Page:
Les Miserables on Screen
I finally had a chance to watch Les Miserables, the movie, this morning, after having wanted to see it since it came out on Christmas in 2012. Though it was a bit long, it was still very enjoyable and entertaining. The casting was inspired. I remember seeing Hugh Jackman up close on Broadway back when he starred in the play, The Boy from Oz. He was truly amazing and talented and I can understand his casting for the lead role of Jean Valjean.
The other leads were also great, Anne Hathaway, Amanda Seyfried, Eddie Redmayne, Samantha Barks. All were believable and played their parts with so much heart. It was only Russell Crowe who kind of bothered me. He was OK in some scenes, but in others, his lack of emotion took me out of the story.
Having scene Les Mis only on Broadway a few times, it was much easier to see it on screen played out by this case because I was able to better understand the story and the plights of the characters. I’m glad the movie was made and the songs are always a treat. I have always loved On My Own and Castle on a Cloud. Those are the ones I remember all the lyrics to and love to listen to again and again. And of course, I dreamed a dream. Almost every song is great, including Hugh Jackman’s interpretation of Who am I?
The story centers around Jean Valjean, a criminal who just got through serving 19 years in jail for a stolen piece of bread. He is hunted relentlessly for years by Javert, the policeman character played by Crowe. Jean Valjean starts out a thief but then struggles to redeem and recreate himself. After escaping parole, he resurfaces years later as a wealthy businessman and mayor, and the Fantine is one of the women who work for him in a factory.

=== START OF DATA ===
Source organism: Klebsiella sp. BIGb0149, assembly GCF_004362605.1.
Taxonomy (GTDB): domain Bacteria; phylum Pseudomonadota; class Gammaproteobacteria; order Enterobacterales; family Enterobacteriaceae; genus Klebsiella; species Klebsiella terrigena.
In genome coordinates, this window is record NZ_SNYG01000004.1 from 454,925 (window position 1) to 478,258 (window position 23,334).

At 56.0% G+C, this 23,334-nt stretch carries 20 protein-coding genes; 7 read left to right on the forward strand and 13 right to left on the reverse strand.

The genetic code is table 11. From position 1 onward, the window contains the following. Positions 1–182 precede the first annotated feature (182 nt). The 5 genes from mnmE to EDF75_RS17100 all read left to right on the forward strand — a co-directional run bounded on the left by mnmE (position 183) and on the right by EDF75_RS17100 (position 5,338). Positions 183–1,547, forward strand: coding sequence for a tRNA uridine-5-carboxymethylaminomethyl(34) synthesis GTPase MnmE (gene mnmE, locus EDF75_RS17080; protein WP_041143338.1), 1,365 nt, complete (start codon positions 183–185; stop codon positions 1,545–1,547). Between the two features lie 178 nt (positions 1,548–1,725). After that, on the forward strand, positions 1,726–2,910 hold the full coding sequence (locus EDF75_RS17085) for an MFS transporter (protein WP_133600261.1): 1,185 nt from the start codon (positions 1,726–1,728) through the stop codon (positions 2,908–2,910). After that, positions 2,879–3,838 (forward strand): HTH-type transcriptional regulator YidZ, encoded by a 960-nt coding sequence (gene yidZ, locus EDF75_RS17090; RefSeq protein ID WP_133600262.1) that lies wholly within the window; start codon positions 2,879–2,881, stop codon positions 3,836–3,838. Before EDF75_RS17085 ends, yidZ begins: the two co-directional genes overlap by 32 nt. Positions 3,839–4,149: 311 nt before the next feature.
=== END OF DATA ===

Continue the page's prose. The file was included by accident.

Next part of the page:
Hathaway plays Fantine with such devotion and despair that it really moves you. She wholly embodies the part and makes you feel all her emotions, much as she did with her role in the movie, Rachel getting Married, a role that also earned her an Oscar nomination. She looks startlingly thin in Les Miserables, as she purposely lost 25 pounds to play Fantine when she is ill and dying.
Fantine gets thrown out of the factory where she works and is reduced to selling her hair, her teeth and her body in order to support her young daughter, who lives with a pair of unscrupulous innkeepers. Valjean takes pity on her and decides to take her daughter, the young Cosette, under his care. He raises her and protects her all her life, keeping his promise to Fantine that she will be looked after. Years later we see a grown Cosette, still with Valjean.
Amanda Seyfried plays Cosette as an adult. Seyfried’s voice is perfect for what this role entails. She plays Cosette with innocence, but also power. And her voice is strong, clear and extremely beautiful. I found it hard to believe she was actually singing live as all the actors were required to do for this film.
The story turns then to focus on a group of students who lead the charge in the French Revolution, among them a young man named Marius, who falls in love with Cosette at first sight. I found their love story to be very romantic and the unrequited love of Eponine (for Marius) to be heartbreaking as always. This is an epic story that will sweep you away.
I found the extra features to be enlightening as well. They go into the motivations of Jean Valjean, who Jackman explains as a man wanting to constantly become a better person and do what God expects of him. He explains that theme as something most people can relate to. The desire to redeem oneself in the eyes of God, and do the right thing. The extras also go into the life of Victor Hugo who wrote the book Les Miserables, and it was amazing to learn of all that he had accomplished in his lifetime.
I highly recommend this movie. It’s a pure escape with beautiful music, beautiful scenery and talented, emotional actors. I definitely shed tears during many scenes, and you probably will too.